After 1 week, the patient remained asymptomatic, and teeth were isolated and reaccessed as before. The hardened set of MTA plugs was confirmed by gentle tapping of a hand plugger. Central incisors were obturated using injectable thermoplasticized Gutta-percha (Calamus Dual, Dentsply Maillefer, Ballaigues, USA) whereas lateral incisors were obturated using lateral condensation technique. Postendodontic restorations were done with resin composite. Follow-up radiograph at 6 months interval showed good healing at the apex [Figure 1]d.

Case 2

A 16-year-old male patient reported with the complaint of pain in upper front teeth. The patient reported that he had suffered a fall 6 years previously resulting in trauma to maxillary anterior teeth. Clinical examination revealed Ellis class II fracture in teeth number 11 and 22, as well as discoloration with respect to tooth number 21. Both 21 and 22 were tender on percussion. Radiographic examination showed inadequately obturated tooth number 21 and open apex with enlarged canal space and reduced dentinal wall thickness in tooth number 22. A periapical radiolucency of about 1.5 cm × 1.5 cm was also seen in relation to this tooth [Figure 2]a. Pulp vitality tests revealed that tooth number 22 was nonvital. Endodontic treatment was initiated in tooth number 22 under local anesthesia and rubber dam isolation. Working length was determined using both radiographs and electronic apex locator.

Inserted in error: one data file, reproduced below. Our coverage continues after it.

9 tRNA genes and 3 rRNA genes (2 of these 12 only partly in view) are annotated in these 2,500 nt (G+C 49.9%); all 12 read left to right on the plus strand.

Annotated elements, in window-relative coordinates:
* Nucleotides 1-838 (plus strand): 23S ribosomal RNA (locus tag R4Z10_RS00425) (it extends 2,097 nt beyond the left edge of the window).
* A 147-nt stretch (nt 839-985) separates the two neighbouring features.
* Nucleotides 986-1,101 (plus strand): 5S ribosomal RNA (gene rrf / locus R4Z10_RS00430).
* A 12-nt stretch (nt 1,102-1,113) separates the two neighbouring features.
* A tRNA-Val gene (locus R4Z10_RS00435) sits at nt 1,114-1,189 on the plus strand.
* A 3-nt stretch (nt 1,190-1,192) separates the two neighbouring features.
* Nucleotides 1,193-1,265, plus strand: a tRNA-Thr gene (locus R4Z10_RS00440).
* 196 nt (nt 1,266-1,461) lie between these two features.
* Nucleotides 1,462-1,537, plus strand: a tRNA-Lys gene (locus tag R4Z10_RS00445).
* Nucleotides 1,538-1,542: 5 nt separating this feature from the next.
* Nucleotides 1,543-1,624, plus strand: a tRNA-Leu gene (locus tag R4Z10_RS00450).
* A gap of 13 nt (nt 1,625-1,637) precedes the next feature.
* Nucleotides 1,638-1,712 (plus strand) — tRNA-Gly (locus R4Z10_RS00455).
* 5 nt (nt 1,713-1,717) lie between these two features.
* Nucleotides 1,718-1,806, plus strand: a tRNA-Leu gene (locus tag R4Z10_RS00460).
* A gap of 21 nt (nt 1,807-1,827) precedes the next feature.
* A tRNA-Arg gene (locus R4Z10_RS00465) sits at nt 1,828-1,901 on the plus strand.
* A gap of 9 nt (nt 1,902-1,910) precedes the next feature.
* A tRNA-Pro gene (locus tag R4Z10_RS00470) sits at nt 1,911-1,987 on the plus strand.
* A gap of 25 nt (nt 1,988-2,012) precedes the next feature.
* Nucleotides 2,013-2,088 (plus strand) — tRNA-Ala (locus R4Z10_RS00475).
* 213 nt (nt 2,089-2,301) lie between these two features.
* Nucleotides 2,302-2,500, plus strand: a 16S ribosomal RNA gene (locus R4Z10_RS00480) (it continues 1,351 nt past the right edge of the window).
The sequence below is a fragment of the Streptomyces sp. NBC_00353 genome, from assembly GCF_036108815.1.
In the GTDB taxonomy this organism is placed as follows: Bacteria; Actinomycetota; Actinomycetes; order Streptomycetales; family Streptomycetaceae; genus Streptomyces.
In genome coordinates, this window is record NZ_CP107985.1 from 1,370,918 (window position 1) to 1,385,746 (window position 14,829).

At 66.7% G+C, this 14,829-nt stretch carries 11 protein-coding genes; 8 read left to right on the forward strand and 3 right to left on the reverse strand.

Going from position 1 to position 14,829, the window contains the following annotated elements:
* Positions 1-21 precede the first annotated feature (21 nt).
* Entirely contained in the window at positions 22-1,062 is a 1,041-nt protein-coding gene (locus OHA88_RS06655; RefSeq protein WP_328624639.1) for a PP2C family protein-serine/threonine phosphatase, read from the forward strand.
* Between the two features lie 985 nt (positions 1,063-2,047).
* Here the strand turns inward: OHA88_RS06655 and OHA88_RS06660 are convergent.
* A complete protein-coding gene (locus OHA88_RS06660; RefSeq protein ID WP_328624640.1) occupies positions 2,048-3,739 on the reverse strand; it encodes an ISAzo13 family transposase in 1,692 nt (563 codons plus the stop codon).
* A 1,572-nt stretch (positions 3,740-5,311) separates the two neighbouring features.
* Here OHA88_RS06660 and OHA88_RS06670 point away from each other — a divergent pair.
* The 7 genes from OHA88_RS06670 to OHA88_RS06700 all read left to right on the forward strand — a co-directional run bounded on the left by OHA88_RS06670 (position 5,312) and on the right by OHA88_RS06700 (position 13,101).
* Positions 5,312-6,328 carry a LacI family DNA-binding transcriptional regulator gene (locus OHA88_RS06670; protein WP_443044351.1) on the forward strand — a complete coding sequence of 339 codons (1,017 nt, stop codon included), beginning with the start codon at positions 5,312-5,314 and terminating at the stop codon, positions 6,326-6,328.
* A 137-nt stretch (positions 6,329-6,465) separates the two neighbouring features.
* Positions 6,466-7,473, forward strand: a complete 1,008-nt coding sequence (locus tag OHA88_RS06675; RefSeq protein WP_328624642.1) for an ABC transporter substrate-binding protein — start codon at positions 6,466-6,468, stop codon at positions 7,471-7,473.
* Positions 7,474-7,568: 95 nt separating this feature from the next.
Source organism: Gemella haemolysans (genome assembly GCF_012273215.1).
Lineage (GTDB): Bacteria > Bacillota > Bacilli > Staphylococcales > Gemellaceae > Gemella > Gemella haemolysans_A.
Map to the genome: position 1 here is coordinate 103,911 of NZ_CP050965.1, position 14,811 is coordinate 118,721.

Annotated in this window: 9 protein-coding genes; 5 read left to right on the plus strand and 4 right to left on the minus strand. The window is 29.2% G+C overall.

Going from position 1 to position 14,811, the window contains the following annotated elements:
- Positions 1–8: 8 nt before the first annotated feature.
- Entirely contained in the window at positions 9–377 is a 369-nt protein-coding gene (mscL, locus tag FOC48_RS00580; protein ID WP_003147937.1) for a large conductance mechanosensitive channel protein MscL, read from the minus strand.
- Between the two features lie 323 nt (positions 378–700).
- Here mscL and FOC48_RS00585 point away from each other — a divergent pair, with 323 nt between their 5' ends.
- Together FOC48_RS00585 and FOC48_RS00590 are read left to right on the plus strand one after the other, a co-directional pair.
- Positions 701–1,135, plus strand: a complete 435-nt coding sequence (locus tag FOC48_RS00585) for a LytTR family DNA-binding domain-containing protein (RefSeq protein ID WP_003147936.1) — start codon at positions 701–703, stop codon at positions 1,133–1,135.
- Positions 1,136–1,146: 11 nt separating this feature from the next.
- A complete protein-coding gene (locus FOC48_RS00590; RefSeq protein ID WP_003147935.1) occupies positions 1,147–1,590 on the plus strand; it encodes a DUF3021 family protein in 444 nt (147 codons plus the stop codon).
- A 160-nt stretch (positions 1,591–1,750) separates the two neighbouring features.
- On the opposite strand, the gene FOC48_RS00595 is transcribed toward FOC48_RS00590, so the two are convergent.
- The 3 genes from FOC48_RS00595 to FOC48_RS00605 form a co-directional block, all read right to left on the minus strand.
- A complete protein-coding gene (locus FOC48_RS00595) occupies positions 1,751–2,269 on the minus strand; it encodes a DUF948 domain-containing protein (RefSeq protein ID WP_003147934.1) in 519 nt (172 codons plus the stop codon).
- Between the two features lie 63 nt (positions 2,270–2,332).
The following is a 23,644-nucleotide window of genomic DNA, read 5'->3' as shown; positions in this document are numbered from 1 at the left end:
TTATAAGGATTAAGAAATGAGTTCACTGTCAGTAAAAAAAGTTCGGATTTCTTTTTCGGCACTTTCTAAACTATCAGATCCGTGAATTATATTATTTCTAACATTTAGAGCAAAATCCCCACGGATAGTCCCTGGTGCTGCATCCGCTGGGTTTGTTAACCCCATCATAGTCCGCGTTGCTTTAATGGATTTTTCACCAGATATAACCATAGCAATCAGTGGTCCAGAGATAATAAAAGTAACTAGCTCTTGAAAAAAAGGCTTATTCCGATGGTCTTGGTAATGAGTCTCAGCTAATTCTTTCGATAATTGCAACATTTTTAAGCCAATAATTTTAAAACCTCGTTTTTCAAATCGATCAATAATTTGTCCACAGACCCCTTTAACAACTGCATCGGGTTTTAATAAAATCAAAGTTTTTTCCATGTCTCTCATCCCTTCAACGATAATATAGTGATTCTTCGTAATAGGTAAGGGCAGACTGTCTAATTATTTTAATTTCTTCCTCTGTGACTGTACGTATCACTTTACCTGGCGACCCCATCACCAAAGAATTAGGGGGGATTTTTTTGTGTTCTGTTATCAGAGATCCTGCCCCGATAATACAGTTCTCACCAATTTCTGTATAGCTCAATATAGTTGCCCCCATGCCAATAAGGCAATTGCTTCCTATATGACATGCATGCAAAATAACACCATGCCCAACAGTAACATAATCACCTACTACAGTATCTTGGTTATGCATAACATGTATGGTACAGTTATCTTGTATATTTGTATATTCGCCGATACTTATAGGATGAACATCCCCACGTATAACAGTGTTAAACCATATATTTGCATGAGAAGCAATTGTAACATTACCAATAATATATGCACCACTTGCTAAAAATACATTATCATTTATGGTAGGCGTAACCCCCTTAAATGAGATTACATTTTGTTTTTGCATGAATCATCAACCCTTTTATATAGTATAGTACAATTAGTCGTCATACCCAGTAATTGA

Figure 2: (a) Preoperative radiograph showing inadequately obturated tooth number 21, and open apex with enlarged canal space and reduced dentinal wall thickness in tooth number 22 and (b) Postoperative radiograph at 12 months showing complete healing